Eric Metaxas is rolling out his new book “Miracles” tomorrow. I had the privilege of reading it in advance. I read “Bonhoeffer: Pastor, Martyr, Prophet, Spy” last year and enjoyed it so much I read several of Eric’s other books. Many of Eric’s latest books were biographical so Miracles in combining theology and biography was a bit of a twist from his most recent offerings. Being part of a church that is Charismatic in expression and Reformed in theological practice, I was interested in the direction Metaxas would take on the supernatural. Knowing his background of Greek Orthodoxy, and that he has attended primarily more mainline denominational churches, I became even more curious on his thoughts concerning the miraculous. To say I was pleasantly surprised is an understatement.
Eric in Miracles does something few authors, theologians or pastors ever do he maintained the delicate balance between knowing God and experiencing God. Most of us fall to one side or the other in theological debates. To maintain the tension of knowing God (theology and apologetics) and experiencing God through personal interaction with God through various means. This tension is maintained implicitly throughout the book and explicitly in the layout. The first half of the book is an excellent apologetic of the miraculous. His treatment of the miraculous is C.S. Lewis like it its simplicity and yet deep in its imagery. The second half of the book is a catalog of personal friends of Metaxas that have had verifiable miracles take place in their lives.
I found the opening chapters truly fascinating. As someone who has grown up in Charismatic churches and has seen and experienced countless miracles, I found the first half of the book particularly interesting. Eric explains the absolute exactness in which our world, universe and lives were formed. He asserts, correctly in my opinion, that if the world was created in such an exact miraculous way why do we think that someone’s back being healed or marriage restored is beyond the realm of possibilities. I particularly enjoyed his chapters on Miracles and Science, Is life a Miracle? and The Miracle of the Universe. While some of his assertions could be challenged he clearly articulates a case for intelligent design.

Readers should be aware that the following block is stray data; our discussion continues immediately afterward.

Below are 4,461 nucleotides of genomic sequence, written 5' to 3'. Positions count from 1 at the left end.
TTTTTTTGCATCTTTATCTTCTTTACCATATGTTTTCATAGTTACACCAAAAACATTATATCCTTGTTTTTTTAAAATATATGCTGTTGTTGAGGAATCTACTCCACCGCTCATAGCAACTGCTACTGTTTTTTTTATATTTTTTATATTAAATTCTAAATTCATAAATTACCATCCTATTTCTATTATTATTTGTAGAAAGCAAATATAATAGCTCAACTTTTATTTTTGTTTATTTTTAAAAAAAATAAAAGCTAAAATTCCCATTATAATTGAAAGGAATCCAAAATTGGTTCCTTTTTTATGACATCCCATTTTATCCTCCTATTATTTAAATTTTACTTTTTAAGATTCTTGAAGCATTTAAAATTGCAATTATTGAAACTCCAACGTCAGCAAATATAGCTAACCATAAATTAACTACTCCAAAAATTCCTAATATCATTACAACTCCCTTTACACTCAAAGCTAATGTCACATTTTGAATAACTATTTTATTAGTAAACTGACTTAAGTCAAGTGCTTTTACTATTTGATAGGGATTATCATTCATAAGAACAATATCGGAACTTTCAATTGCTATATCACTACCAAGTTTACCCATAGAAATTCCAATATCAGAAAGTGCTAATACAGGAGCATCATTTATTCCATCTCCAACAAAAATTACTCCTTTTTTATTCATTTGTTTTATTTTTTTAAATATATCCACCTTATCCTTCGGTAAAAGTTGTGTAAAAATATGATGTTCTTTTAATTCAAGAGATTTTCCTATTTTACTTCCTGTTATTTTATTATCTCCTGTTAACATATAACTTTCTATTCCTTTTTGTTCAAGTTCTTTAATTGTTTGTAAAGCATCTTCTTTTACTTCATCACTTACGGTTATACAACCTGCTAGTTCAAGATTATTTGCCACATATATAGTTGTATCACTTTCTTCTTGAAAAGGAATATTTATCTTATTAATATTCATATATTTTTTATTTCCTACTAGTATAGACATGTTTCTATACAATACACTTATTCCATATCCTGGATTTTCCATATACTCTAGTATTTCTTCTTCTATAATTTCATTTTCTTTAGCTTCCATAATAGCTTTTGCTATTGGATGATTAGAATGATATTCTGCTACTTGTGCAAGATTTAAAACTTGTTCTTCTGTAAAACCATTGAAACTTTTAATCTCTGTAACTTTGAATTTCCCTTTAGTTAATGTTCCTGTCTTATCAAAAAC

In the opening chapters of his book Eric demonstrates so well this tension he maintains. Where he uses thought and facts to elevate and celebrate the miraculous rather than as a platform to castigate them. Here is one example from the opening part of the book:
True faith is not a leap in the dark; it’s a leap into the light. We shouldn’t be afraid of the facts. If God is God, he is the God of reality and facts and science and history. So facts matter. They are not besides the point. If something turns out to be genuinely miraculous, then we are free to enjoy it, to rejoice in it, and to celebrate the true wonder of it. We don’t need to hedge our bets. When we finally know something to be true and real, we can really leap and shout with abandon, because we’ve determined that the thing we are leaping and shouting about is worth leaping and shouting about.
Growing up in charismatic churches and now having a greater appreciation understanding of the reformed theological viewpoint, I found Miracles both challenging and inspiring. In the age of reductionism that we live in we so badly want a side to choose and defend it to the death. Miracles for me was more “both and” than “Either or” kind of book. It pushed you to think deeply about faith and at the same time allowed for the wonder and paradox that true faith demands.
Lastly I so enjoy Metaxas’ wonder filled passion for God that moves him to worship. He says the following in his chapter on “The Miracles of the universe”
Our existence seems to be not merely a virtually impossible miracle but the most outrageous miracle conceivable, one that makes previously amazing miracles seem like almost nothing…The slimness or our being here is so slim that it’s enough to leaves us googgle-eyed with terror-until in the next moment we realize we are indeed here and explode with gratitude for our very existence. This really can be the only proper and logical response to it all, to marvel and rejoice and rest in the genuinely unfathomable miracle of our being.
I strongly recommend that you pre-order today or buy tomorrow Eric’s new book as he expands his humor and unique style beyond biographical works to the much-needed conversation about the reality of Miracles.